Customers are refusing to work with not only Russian firms but also developers who are physically in Russia, he added. “[It is] not even because they do not feel sympathy but because they worry for their business.”
Haritonov’s company in Russia told him he would not be able to work for them if he left. So he found a job at an international company that was relocating its Russia office to Armenia, called Cyberhull. If he had remained in Russia and faced a mandatory draft, he would have had two choices: going to prison or going to the frontline to fight for something he did not believe in.: “There would be no choice in my case,” he said. “I would just refuse and go to prison.”
Martyn (Vladimir Martynenko)
The first thing 28-year-old Vladimir Martynenko thought about when he heard about the war was that he didn’t have a passport. Soon after, he felt his emotional state fall into disarray. “The quality of my work decreased dramatically,” he said. “I made mistakes much more often”
Based in Kaliningrad, a Russian enclave sandwiched between Poland and Lithuania, he started feeling as though he was in an environment similar to Germany at the beginning of World War II. The threat made creative thinking feel impossible, he said. “I can physically work, but I cannot work intellectually,” Martyn said. “I think it happens to many [people].”
The decision on whether to leave Russia caused tension between him and his partner. They did not know anything about Armenia, but the fear of martial law in Russia was eating away at him. “I thought we needed to move quickly, that we may even need to leave the cat,” he said.
The couple and their cat are currently living in Dilijan, an old town in a national park that reminds Martyn of Kaliningrad. He lost his former job as a web technologies teacher but is now working remotely as a full-time contractor for Vilantis, a Lithuanian software company.
Twenty-six-year-old Ivan Kurilla was not happy working for his company in Russia, so he resigned and was planning to rest for a few months, when the war hit. As Telegram groups filled with people offering advice and support, it seemed as though everyone was suddenly leaving the country. Kurilla felt it was now or never.
He arrived in Armenia at the beginning of March with one suitcase and a phone number for his father’s friend. “Here, I found what I could not find in Russia,” he said.
Armenia is full of outsourcing companies with foreign clients. The local job he found gave him a chance to work with the international market — something he previously thought only moving to Europe could do. Kurilla is working as a C++ programmer at a local company called Energize Global Services.
“Most Russians moving to Armenia thought this would be a transition point for further travels,” Kurilla said. “I thought so, too, but changed my opinion.”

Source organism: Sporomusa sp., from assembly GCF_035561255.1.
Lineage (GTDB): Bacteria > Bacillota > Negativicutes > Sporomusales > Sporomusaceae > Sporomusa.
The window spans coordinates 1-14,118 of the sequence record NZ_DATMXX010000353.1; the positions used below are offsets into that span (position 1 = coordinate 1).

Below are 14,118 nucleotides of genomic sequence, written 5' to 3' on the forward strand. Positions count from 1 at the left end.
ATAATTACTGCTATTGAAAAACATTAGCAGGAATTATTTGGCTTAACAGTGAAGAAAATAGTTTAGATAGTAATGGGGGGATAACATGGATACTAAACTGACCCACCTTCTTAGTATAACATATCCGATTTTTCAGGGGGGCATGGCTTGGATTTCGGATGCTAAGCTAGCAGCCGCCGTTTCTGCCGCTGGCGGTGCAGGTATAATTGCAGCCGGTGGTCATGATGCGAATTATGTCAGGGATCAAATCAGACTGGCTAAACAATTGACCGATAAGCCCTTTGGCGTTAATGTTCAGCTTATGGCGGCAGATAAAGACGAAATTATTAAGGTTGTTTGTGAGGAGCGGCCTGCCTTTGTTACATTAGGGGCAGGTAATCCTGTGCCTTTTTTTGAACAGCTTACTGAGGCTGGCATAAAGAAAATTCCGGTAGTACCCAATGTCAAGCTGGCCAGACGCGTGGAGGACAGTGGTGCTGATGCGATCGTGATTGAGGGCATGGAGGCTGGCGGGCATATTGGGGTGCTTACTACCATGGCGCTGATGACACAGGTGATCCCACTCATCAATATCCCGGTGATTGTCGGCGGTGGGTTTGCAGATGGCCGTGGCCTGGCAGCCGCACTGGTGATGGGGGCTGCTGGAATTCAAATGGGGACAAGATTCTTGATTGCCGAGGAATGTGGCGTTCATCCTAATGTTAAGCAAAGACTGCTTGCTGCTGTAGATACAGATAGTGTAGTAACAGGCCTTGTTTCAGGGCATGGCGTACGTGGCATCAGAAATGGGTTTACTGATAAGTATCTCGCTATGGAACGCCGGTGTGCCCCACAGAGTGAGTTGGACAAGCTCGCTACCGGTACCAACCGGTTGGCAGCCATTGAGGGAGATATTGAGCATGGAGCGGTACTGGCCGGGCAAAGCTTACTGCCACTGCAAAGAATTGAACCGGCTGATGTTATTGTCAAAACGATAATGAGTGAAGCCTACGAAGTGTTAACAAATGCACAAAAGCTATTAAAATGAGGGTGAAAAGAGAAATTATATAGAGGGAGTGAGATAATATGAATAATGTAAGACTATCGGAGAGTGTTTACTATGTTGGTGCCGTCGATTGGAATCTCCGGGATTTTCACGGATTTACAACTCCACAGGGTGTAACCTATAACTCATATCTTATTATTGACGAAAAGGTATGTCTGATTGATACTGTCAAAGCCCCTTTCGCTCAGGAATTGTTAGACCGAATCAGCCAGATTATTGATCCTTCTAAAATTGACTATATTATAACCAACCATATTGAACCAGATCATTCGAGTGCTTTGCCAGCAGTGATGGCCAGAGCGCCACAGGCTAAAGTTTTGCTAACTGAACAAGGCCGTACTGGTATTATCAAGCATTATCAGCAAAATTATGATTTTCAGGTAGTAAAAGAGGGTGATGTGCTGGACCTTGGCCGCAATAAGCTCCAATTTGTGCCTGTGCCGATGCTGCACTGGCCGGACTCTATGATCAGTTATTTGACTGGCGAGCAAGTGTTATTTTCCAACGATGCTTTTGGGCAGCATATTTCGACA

Twenty-five-year-old Ivan Krapivin said that before the war he could find work as a junior quality assurance engineer easily in Russia, despite his limited experience. These days, it’s harder for beginners to find work in the country, he said. Some companies went bankrupt. Others, like Krapivin’s firm, cut jobs.
By the time he decided to leave St. Petersburg with his partner at the beginning of May, vacancies in the IT industry had decreased drastically in the Russian market. Nowadays, he is unemployed, looking for work in Yerevan.
Although Armenia’s welcome pleasantly surprised him, Krapivin said he would like to return to his apartment and neighborhood in St. Petersburg. The current political situation, however, makes it seem impossible.
“It was hard to ride the metro and know that 80% of people there supported Russia’s rhetoric of no peace,” he said.
Before boarding his plane from Nizhny Novgorod to Yerevan, Vasily Kovalev and his partner Alina Demeneva erased everything from their phones. The two 24-year-olds feared border police would check their electronics and stop them from leaving.
Leaving has been in Kovalev’s mind for a long time, ever since Russia annexed Crimea in 2014. Aside from allowing him to be close to his family, his life in Russia had few benefits, even before the war, he said. But when the 2022 invasion of Ukraine began, Kovalev felt that the country was increasingly militarizing and edging toward instability.
“People were detained for words against the war, for speaking for peace. I wanted to be away from all that for some time,” said Kovalev, who is working as a senior software developer.
Kovalev has been working with international clients for a company in Russia called SWTec and plans to continue doing the same in Armenia as a freelance contractor. “If Russia wins, everything in Russia will be bad,” Kovalev said. “If Russia loses, everything will still be bad. I see no sense in returning there.”
Alina Demeneva lost her job as a junior quality assurance engineer in an IT company because of her decision to move to Armenia with her partner, who left because of his anti-war convictions. “I would not stay there [in Russia] alone,” she said. “I support his decision. We have had a similar take on politics through the years.”
Now Demeneva is looking for another opportunity but said that Armenia has scarce opportunities for junior positions in her field. Many senior-level engineers left Russia at the same time as Demeneva.
“It was obvious that people were leaving [for long] because many were with their pets,” Demeneva said. “The airplane was packed.”